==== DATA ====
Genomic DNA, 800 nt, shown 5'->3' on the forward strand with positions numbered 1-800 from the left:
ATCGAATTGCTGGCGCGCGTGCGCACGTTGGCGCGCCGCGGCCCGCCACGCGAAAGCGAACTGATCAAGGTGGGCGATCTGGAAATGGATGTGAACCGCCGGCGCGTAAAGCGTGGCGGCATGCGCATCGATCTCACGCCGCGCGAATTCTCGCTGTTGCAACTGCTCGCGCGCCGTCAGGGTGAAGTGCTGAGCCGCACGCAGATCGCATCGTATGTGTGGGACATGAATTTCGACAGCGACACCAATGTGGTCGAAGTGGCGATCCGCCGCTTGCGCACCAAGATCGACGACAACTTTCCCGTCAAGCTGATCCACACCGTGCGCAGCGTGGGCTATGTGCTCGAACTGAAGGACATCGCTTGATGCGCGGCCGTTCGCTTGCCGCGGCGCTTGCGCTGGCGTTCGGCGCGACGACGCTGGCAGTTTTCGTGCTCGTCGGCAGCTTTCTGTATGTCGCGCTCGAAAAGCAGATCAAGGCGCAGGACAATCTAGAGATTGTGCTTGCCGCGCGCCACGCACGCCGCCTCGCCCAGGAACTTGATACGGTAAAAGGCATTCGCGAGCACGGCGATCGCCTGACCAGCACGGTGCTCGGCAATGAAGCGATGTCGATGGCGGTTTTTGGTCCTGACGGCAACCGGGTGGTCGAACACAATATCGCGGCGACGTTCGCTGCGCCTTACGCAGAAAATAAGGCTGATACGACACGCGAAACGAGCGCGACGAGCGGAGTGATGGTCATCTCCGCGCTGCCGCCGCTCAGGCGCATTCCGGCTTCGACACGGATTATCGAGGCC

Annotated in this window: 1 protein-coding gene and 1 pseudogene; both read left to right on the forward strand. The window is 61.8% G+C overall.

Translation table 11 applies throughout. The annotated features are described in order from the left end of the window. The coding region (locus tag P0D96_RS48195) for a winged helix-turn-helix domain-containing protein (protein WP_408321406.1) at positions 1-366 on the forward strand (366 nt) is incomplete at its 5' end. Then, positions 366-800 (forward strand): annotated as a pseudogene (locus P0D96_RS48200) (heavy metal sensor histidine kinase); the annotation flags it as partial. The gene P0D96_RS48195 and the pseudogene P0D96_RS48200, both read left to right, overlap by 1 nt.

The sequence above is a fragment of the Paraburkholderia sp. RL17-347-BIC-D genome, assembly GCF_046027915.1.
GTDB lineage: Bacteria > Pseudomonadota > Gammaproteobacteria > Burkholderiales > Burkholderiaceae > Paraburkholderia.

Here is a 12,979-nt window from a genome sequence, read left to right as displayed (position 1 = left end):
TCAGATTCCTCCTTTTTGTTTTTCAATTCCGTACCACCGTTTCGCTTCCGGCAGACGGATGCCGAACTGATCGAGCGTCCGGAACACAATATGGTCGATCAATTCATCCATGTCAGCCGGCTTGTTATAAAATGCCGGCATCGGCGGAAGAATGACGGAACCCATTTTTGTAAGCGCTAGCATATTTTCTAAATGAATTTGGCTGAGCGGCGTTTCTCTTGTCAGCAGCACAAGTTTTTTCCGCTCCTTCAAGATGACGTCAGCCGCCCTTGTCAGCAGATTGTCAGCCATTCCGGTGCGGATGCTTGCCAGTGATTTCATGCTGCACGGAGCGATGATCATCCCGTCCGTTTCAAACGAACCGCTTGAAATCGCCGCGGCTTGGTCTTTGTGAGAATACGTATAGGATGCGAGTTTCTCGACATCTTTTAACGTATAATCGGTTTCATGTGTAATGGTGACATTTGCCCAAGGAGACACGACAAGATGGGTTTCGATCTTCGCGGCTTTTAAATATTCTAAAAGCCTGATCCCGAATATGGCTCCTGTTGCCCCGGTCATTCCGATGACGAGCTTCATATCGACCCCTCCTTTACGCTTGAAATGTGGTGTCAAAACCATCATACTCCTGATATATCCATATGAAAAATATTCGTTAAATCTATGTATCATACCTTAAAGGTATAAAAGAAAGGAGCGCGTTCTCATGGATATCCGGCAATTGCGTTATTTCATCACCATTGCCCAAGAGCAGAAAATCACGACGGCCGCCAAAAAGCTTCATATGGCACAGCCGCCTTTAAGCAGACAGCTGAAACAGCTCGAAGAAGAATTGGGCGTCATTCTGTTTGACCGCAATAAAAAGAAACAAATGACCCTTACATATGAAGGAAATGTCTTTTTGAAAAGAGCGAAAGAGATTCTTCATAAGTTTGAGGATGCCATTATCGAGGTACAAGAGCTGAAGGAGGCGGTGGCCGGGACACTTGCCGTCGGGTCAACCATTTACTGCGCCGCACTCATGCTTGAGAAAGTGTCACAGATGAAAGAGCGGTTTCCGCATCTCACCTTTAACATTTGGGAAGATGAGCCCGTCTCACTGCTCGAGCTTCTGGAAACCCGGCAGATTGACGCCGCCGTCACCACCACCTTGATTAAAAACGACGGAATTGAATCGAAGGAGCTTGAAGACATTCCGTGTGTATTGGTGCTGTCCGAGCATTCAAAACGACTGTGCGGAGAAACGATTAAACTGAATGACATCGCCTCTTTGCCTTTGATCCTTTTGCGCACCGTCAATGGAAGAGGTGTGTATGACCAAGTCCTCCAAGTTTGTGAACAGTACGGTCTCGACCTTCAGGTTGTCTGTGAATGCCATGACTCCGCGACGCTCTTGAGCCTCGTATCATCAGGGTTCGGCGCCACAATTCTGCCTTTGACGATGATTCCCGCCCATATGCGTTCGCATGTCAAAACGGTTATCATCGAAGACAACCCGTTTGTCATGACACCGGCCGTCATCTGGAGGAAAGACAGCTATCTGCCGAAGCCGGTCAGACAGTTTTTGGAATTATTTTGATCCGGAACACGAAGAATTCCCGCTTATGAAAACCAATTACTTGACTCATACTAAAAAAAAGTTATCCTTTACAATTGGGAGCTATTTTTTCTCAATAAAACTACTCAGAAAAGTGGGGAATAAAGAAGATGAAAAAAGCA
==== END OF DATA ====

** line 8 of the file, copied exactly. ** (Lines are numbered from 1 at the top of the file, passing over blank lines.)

TCAGATTCCTCCTTTTTGTTTTTCAATTCCGTACCACCGTTTCGCTTCCGGCAGACGGATGCCGAACTGATCGAGCGTCCGGAACACAATATGGTCGATCAATTCATCCATGTCAGCCGGCTTGTTATAAAATGCCGGCATCGGCGGAAGAATGACGGAACCCATTTTTGTAAGCGCTAGCATATTTTCTAAATGAATTTGGCTGAGCGGCGTTTCTCTTGTCAGCAGCACAAGTTTTTTCCGCTCCTTCAAGATGACGTCAGCCGCCCTTGTCAGCAGATTGTCAGCCATTCCGGTGCGGATGCTTGCCAGTGATTTCATGCTGCACGGAGCGATGATCATCCCGTCCGTTTCAAACGAACCGCTTGAAATCGCCGCGGCTTGGTCTTTGTGAGAATACGTATAGGATGCGAGTTTCTCGACATCTTTTAACGTATAATCGGTTTCATGTGTAATGGTGACATTTGCCCAAGGAGACACGACAAGATGGGTTTCGATCTTCGCGGCTTTTAAATATTCTAAAAGCCTGATCCCGAATATGGCTCCTGTTGCCCCGGTCATTCCGATGACGAGCTTCATATCGACCCCTCCTTTACGCTTGAAATGTGGTGTCAAAACCATCATACTCCTGATATATCCATATGAAAAATATTCGTTAAATCTATGTATCATACCTTAAAGGTATAAAAGAAAGGAGCGCGTTCTCATGGATATCCGGCAATTGCGTTATTTCATCACCATTGCCCAAGAGCAGAAAATCACGACGGCCGCCAAAAAGCTTCATATGGCACAGCCGCCTTTAAGCAGACAGCTGAAACAGCTCGAAGAAGAATTGGGCGTCATTCTGTTTGACCGCAATAAAAAGAAACAAATGACCCTTACATATGAAGGAAATGTCTTTTTGAAAAGAGCGAAAGAGATTCTTCATAAGTTTGAGGATGCCATTATCGAGGTACAAGAGCTGAAGGAGGCGGTGGCCGGGACACTTGCCGTCGGGTCAACCATTTACTGCGCCGCACTCATGCTTGAGAAAGTGTCACAGATGAAAGAGCGGTTTCCGCATCTCACCTTTAACATTTGGGAAGATGAGCCCGTCTCACTGCTCGAGCTTCTGGAAACCCGGCAGATTGACGCCGCCGTCACCACCACCTTGATTAAAAACGACGGAATTGAATCGAAGGAGCTTGAAGACATTCCGTGTGTATTGGTGCTGTCCGAGCATTCAAAACGACTGTGCGGAGAAACGATTAAACTGAATGACATCGCCTCTTTGCCTTTGATCCTTTTGCGCACCGTCAATGGAAGAGGTGTGTATGACCAAGTCCTCCAAGTTTGTGAACAGTACGGTCTCGACCTTCAGGTTGTCTGTGAATGCCATGACTCCGCGACGCTCTTGAGCCTCGTATCATCAGGGTTCGGCGCCACAATTCTGCCTTTGACGATGATTCCCGCCCATATGCGTTCGCATGTCAAAACGGTTATCATCGAAGACAACCCGTTTGTCATGACACCGGCCGTCATCTGGAGGAAAGACAGCTATCTGCCGAAGCCGGTCAGACAGTTTTTGGAATTATTTTGATCCGGAACACGAAGAATTCCCGCTTATGAAAACCAATTACTTGACTCATACTAAAAAAAAGTTATCCTTTACAATTGGGAGCTATTTTTTCTCAATAAAACTACTCAGAAAAGTGGGGAATAAAGAAGATGAAAAAAGCA